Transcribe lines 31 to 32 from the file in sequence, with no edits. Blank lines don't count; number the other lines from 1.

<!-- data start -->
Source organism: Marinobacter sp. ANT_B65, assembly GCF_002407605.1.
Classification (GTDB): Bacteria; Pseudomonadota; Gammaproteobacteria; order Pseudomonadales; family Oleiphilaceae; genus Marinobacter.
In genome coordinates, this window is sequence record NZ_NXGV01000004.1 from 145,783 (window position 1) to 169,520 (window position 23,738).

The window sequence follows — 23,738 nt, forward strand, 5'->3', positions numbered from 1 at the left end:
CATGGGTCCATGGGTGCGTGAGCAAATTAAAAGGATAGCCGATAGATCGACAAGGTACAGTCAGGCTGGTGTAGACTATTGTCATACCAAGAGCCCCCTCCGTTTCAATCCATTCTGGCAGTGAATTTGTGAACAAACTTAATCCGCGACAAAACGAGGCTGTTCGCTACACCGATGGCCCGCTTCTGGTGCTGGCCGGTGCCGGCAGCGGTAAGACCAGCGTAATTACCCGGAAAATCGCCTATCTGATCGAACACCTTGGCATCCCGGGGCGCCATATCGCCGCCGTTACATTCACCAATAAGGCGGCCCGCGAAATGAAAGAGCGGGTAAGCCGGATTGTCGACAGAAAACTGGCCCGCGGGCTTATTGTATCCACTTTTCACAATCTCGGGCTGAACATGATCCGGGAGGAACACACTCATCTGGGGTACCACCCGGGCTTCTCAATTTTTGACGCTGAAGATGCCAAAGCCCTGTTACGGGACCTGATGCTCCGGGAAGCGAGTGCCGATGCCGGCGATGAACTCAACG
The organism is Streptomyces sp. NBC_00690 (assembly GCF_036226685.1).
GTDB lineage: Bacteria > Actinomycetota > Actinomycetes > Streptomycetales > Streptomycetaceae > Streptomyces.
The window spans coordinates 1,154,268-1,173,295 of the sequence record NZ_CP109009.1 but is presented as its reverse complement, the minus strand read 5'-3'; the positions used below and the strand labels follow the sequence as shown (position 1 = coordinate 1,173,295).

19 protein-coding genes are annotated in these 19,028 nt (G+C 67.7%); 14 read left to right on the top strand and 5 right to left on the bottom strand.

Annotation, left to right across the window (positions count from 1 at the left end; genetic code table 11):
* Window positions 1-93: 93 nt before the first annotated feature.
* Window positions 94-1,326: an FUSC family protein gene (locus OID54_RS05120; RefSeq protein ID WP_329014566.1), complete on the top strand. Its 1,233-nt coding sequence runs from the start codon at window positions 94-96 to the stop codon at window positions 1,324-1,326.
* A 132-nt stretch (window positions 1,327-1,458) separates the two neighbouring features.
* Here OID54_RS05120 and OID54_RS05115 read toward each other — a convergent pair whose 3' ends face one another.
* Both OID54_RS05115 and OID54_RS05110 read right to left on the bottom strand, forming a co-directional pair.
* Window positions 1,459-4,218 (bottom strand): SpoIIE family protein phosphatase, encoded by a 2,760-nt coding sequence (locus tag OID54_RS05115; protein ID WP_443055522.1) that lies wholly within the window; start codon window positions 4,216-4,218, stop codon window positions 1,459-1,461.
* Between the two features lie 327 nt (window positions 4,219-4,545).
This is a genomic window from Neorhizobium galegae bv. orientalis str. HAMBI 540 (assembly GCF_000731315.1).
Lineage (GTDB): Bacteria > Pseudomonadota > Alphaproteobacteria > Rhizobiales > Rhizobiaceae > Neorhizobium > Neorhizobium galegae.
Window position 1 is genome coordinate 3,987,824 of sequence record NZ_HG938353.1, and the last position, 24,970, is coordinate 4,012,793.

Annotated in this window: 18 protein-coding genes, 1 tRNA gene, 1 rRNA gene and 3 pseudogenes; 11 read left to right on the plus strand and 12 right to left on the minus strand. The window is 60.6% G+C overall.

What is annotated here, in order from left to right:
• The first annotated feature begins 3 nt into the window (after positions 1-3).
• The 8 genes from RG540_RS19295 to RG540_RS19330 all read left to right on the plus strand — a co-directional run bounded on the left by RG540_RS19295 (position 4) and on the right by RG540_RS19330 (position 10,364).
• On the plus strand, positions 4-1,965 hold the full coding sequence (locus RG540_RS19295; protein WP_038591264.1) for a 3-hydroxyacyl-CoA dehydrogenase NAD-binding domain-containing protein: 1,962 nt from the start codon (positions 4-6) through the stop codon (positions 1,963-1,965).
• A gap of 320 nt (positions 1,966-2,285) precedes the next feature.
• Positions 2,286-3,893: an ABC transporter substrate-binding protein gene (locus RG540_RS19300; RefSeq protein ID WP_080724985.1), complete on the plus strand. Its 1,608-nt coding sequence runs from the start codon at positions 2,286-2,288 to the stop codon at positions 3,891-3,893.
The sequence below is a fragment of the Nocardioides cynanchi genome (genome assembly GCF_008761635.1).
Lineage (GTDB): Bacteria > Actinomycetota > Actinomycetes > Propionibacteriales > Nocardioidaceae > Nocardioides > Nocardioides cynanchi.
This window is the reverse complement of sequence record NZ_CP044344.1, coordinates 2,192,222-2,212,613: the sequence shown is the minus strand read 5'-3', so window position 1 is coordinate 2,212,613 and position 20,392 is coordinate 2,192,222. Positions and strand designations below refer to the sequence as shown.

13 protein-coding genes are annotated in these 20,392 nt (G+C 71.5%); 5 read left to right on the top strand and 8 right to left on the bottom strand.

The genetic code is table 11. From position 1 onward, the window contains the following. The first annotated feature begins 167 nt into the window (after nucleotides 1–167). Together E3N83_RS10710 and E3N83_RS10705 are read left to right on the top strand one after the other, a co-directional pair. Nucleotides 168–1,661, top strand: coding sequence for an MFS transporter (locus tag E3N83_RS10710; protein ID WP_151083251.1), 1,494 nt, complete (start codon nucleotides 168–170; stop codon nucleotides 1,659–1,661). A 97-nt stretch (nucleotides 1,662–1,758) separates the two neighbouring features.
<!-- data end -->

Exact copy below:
13 protein-coding genes are annotated in these 20,392 nt (G+C 71.5%); 5 read left to right on the top strand and 8 right to left on the bottom strand.

The genetic code is table 11. From position 1 onward, the window contains the following. The first annotated feature begins 167 nt into the window (after nucleotides 1–167). Together E3N83_RS10710 and E3N83_RS10705 are read left to right on the top strand one after the other, a co-directional pair. Nucleotides 168–1,661, top strand: coding sequence for an MFS transporter (locus tag E3N83_RS10710; protein ID WP_151083251.1), 1,494 nt, complete (start codon nucleotides 168–170; stop codon nucleotides 1,659–1,661). A 97-nt stretch (nucleotides 1,662–1,758) separates the two neighbouring features.